I get this question often and the first thing I say is playability is playability. The mass and dimensional characteristics of the head absolutely tell us how stable and how forgiving the clubhead will be. When you look at irons that have MPF’s that are lower, what we usually say is that better players are the only players that will see any performance out of these designs because they are more consistent in their ball striking. Does not mean that they should play those type of designs. I have worked with a lot of players, tour players included, and they all mis-hit shots. More than you realize. So, in my opinion, if results are the players primary goal, all types of players should play the most stable and forgiving head possible. That being said, I understand that cosmetics and the”look” can be important. For instance, I like the traditional blade profile. So, I play the high MPF playability blade design, our DBM Forged irons. With regards to the vertical cg location, you are correct in the assumption that a tour player might not need a design with an extremely low cg. He may have to work a little harder to keep the ball down with an extremely low cg. However, as lofts have decreased, cg’s have also had to be adjusted a little to make the stronger lofts more playable. A strong loft and a high cg are not good for anyone. It is important to understand that even for the best players in the world, the vertical cg has to be driven below the cg of the ball for the “hit” to feel solid. Also realize that the vertical cg is just one aspect of the MPF. Horizontal cg is critical in how stable the clubhead will be and the rearward location affects stability as well. Both impact MOI. The fun thing about the MPF is that if you know what the top ball strikers are playing you can look at the MPF and see what the number is. If it’s a model we have not measured, chances are we wil be. Finally, you are right on the “working the ball” comment. Ralph did expose it. Enough said.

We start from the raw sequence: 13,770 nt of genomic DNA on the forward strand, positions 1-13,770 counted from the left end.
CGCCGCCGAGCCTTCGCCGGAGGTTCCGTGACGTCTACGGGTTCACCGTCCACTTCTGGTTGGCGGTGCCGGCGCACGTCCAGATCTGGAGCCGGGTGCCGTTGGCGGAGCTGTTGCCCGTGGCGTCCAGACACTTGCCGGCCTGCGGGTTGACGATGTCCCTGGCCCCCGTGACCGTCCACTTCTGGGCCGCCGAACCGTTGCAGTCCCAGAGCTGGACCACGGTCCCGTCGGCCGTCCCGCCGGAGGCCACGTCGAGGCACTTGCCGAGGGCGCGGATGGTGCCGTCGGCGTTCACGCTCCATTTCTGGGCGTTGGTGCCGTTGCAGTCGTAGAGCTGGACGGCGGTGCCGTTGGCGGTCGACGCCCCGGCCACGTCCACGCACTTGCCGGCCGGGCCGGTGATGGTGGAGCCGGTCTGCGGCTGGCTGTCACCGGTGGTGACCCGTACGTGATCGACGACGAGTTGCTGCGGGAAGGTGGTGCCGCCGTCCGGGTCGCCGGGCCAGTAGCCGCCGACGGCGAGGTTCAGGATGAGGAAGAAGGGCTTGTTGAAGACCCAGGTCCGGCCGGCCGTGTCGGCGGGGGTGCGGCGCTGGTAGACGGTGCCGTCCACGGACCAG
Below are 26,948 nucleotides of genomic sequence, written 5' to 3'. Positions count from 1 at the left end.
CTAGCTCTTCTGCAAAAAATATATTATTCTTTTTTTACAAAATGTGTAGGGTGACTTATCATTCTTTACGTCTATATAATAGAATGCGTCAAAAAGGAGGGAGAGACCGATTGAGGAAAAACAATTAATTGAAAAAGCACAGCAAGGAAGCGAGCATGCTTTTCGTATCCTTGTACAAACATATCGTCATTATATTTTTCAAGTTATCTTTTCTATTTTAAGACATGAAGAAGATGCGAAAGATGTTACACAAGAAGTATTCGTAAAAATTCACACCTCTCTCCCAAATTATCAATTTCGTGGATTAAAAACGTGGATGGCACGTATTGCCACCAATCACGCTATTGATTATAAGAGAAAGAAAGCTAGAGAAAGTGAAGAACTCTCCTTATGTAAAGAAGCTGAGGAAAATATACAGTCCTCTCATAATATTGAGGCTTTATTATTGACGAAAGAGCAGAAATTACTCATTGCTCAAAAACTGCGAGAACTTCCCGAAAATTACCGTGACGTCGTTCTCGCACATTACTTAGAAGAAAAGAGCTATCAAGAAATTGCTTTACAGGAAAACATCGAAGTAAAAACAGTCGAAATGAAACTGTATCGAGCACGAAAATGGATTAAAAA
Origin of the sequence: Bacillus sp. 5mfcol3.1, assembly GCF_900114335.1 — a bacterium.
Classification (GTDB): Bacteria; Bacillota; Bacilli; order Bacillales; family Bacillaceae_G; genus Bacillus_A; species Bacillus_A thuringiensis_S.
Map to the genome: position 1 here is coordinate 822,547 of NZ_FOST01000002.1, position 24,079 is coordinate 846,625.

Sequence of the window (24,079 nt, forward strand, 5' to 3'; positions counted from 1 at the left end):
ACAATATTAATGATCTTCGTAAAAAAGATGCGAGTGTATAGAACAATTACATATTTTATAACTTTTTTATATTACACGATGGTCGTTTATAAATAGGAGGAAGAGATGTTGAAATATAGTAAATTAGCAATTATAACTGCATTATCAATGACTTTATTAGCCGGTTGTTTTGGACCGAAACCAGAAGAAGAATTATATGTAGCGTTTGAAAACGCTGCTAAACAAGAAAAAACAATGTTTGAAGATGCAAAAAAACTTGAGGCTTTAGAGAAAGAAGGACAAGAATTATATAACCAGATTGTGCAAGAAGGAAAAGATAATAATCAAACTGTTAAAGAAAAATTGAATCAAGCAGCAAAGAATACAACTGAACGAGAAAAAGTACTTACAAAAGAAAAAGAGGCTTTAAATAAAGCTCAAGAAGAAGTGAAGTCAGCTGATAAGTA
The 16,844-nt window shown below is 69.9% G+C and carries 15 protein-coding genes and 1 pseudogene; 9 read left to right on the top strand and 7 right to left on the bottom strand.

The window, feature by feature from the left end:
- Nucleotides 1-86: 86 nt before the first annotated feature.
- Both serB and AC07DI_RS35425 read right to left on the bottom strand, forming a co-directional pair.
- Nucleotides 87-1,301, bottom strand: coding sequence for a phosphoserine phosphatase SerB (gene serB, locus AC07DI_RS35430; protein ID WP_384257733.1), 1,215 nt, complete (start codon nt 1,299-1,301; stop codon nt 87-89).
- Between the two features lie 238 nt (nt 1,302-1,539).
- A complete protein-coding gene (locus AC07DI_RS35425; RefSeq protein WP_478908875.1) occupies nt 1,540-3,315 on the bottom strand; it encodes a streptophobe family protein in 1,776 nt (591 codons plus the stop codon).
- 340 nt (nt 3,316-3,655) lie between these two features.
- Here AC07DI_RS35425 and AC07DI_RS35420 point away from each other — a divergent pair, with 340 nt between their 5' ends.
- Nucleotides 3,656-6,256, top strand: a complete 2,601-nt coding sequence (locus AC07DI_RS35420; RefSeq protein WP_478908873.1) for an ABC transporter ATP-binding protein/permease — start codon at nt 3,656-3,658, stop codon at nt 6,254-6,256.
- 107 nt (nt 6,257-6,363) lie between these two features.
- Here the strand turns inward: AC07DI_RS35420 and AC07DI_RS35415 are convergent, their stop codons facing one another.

Hope this helps.